Nonetheless  it  is  still  watchable,  as  it  should  be  given  the  cast. Robertson  rather  underplays  his  role  as  if  over-cautious  about  giving  too  much  away. Simmonds,  who  played  a  very  similar  role  in  a  1950s  film  Home  Before  Dark,  is  a  bit  wasted  especially  as  you  can  barely  see  her  in  half  her  scenes. The  other  Brits  all  offer  good  support  with  Ward  the  pick  of  the  bunch  as  the  couple's  chauffeur. There  are  one  or  two  genuinely  creepy  moments  to  compensate  for  the  general  slow  pace  of  the  film.


12 China 9 Liberty 37 (1978)
Jenny stretched her wings next by starring in a late (the film looks far more 1968 than 1978) spaghetti western. She plays Catherine the young wife of Matthew (Warren Oates) a miner who has been targeted for assassination by a railroad company he is obstructing. The company have arranged a reprieve from the gallows for a renowned gunman Crane (Fabio Testi) in return for the deed. Crane fails to fulfil the task when he and Matthew bond but Catherine upsets the applecart when she seduces the gunslinger.


It isn’t a bad storyline but , Oates apart, the film comes undone in the casting. Testi is as uncomfortable with the English language as Adolfo Celi was in The Borgias and every scene he’s in (which is nearly every one) is marred by his leaden mumbled delivery. His scenes with Jenny convey no passion whatsoever. Jenny herself isn’t very convincing as a femme fatale as she struggles to maintain a dodgy Irish accent and makes an horrendous attempt at singing. She does disrobe but beware - those scenes have been cut in many versions of the film. Pride of place though has to go to Sam Peckinpah who sets the ball rolling for Quentin Tarantino-style self-indulgent director cameos as a writer wanting Catherine’s assistance in some ill-specified fashion in a confusing , irrelevant scene in a hotel.


Crane’s gun battles with Matthew’s brothers (who seem to be of different nationalities) are not particularly exciting and an interlude where Crane and Catherine meet up with a circus is just bizarre. I liked the hotelier who looks like Saddam Hussein but that’s hardly enough recommendation to view a very flawed film.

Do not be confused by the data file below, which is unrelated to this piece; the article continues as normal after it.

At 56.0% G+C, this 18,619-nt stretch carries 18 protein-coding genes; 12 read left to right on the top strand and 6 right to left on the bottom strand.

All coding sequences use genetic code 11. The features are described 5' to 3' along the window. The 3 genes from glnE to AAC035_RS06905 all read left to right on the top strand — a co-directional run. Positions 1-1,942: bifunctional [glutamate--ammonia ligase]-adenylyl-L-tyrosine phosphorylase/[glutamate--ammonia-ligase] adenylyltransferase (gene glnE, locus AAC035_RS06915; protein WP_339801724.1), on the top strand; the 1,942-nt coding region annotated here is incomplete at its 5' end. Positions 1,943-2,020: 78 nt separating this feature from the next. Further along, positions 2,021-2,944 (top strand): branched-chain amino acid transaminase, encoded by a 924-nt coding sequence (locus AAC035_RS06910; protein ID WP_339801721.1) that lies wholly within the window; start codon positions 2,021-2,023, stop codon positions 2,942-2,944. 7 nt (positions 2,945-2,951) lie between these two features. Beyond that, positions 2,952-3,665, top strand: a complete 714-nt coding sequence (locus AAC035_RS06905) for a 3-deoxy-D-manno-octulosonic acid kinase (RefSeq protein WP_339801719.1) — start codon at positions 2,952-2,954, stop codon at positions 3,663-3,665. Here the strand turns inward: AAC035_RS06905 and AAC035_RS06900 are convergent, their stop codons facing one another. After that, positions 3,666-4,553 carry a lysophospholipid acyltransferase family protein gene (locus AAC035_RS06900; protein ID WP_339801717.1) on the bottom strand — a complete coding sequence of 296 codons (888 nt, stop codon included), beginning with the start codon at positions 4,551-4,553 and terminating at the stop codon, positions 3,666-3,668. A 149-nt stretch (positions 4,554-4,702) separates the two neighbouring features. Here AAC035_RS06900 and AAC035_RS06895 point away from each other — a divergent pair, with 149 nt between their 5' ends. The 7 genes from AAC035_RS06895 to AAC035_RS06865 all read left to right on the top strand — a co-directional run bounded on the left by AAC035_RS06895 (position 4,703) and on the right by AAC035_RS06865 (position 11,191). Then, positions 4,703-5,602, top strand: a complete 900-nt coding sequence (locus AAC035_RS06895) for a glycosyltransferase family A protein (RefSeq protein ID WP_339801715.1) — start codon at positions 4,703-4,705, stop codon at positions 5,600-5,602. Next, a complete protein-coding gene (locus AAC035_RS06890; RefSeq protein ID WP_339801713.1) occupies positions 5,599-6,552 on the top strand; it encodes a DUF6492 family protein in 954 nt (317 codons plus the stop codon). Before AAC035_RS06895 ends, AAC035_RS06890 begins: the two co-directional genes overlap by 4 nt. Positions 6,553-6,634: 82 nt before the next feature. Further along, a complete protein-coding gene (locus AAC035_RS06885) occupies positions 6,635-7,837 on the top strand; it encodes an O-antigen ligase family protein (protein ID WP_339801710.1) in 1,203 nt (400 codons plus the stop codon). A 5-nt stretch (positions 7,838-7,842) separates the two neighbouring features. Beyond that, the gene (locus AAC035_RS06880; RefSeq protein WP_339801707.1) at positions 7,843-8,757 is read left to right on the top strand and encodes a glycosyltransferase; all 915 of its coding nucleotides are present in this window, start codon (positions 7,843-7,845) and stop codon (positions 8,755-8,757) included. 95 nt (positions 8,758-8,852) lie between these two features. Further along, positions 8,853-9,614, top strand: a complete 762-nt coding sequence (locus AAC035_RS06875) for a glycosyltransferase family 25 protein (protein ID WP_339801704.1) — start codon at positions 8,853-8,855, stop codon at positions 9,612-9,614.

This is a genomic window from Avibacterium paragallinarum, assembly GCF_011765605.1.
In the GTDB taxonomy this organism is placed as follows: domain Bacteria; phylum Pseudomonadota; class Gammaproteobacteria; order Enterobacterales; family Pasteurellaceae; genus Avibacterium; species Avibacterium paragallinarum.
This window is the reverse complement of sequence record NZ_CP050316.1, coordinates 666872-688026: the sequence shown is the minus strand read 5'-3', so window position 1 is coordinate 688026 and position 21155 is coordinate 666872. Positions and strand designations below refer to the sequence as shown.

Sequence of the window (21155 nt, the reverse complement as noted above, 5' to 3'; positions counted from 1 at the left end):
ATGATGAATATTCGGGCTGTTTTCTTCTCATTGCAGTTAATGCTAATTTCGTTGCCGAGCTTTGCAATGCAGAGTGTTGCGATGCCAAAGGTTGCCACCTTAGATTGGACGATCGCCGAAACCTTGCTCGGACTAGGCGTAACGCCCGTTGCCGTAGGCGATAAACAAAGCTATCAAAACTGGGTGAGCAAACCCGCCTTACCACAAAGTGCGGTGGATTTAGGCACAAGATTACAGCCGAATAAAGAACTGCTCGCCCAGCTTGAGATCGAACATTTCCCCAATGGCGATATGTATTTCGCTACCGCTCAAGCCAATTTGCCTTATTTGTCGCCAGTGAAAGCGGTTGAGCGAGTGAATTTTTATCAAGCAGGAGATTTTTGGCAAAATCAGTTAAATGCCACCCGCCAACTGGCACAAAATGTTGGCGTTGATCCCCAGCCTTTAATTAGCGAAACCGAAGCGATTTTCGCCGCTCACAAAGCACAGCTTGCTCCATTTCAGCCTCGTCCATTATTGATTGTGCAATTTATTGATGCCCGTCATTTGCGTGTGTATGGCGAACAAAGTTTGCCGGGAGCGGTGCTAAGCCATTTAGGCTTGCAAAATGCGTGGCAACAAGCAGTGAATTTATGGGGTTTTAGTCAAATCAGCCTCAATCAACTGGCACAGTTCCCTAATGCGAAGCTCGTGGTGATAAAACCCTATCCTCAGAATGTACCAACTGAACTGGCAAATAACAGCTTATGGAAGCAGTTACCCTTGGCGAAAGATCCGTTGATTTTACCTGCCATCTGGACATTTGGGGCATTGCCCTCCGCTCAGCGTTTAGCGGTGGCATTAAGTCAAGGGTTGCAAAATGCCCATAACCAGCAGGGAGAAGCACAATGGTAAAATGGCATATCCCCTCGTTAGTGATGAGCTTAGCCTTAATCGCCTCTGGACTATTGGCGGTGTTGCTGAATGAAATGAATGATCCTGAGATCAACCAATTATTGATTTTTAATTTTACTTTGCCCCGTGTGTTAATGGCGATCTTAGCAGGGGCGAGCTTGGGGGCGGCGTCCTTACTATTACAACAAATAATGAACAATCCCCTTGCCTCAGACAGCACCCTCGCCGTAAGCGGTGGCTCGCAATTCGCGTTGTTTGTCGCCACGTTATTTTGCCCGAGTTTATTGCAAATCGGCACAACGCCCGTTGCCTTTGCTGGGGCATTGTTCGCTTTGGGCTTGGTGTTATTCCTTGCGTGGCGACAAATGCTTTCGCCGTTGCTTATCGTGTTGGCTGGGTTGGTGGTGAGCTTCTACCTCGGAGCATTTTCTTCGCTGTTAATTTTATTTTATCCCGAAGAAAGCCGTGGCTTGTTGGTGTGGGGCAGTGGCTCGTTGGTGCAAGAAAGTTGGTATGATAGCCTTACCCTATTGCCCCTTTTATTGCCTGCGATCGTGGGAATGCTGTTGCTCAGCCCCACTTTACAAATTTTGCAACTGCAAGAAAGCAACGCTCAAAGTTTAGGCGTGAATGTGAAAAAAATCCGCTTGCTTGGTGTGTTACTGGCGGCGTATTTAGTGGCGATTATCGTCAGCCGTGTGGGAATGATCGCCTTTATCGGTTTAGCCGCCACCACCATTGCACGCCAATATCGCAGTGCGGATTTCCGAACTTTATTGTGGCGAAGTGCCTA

13 The Riddle Of The Sands (1979)


Jenny returned to Britain for  her  last  film of  the  seventies,  an  adaptation of Erskine Childers' classic novel of Edwardian paranoia over German naval intentions. She  plays  Clara  the  daughter  of  an  English  traitor  who  is  helping  the  Germans  in  the  guise  of  a  salvage  engineer  called  Dollman. The  film  reunited  her  with  Michael  York  but  they  have  little  screen  time  together.

It's  a  long  time  since  I  read  the  book  but  it  seems  a  fairly  faithful  adaptation. A  young  student  Arthur  Davies ( Simon  McCorkindale)  is  sailing  along  the  Frisian  coast  where  he  meets  an  apparently  German  family  on  a  luxury  yacht. He  is  taken  with  Clara  and  her   father,  Dollman ( Alan  Badel ) , invites  him  to  follow  them  but  then  seemingly  tries  to  wreck  him  during  a  storm. His  suspicions  aroused,  Davies  invites  his  friend  at  the  Foreign  Office  Carruthers  ( Michael  York )   to   investigate  with  him.

It's  a  good  looking  film  with  some  lovely  coastal  scenery  well  captured  though  you'd  have  to  knock  points  off  for  the  appearance  of  the  boom  mike  in  some  of  the  interior  shots. The  musical  score  is  also  very  good  adding  some  necessary  excitement  to  the  action  scenes. The  acting  is  also  pretty  good  with  the  underachieving  McCorkindale  the  better  of  the  male  leads. York's  sudden  transformation  from  fastidious  ninny  to  action  hero  is  a  bit  difficult  to  accept. Badel  and  Michael  Sheard  ( Grange  Hill  's  Mr  Bronson)  are  the  pick  of  the  villains.

Jenny  is  as  good  as  the  script  allows  her  to  be  but  she  epitomises  the  major  flaw  of  the  film ; it's  difficult  for  anyone  who  hasn't  read  the  book  to  follow  what's  going  on. Clara  is  clearly  a  party  to  her  father's  deception  and  runs  errands  for  him  but  is  her  German  accent  supposed  to  be  phoney  and  is  her  final  renunciation  of  him  sincere ?  What  is  the  point  of  Dollman's  disguise  when  he's  living  in  Germany  and  the  encounter  with  Davies  is  pure  chance ?  There's  a  dinner  scene  midway  through  the  film  which  makes  no  sense  whatsoever.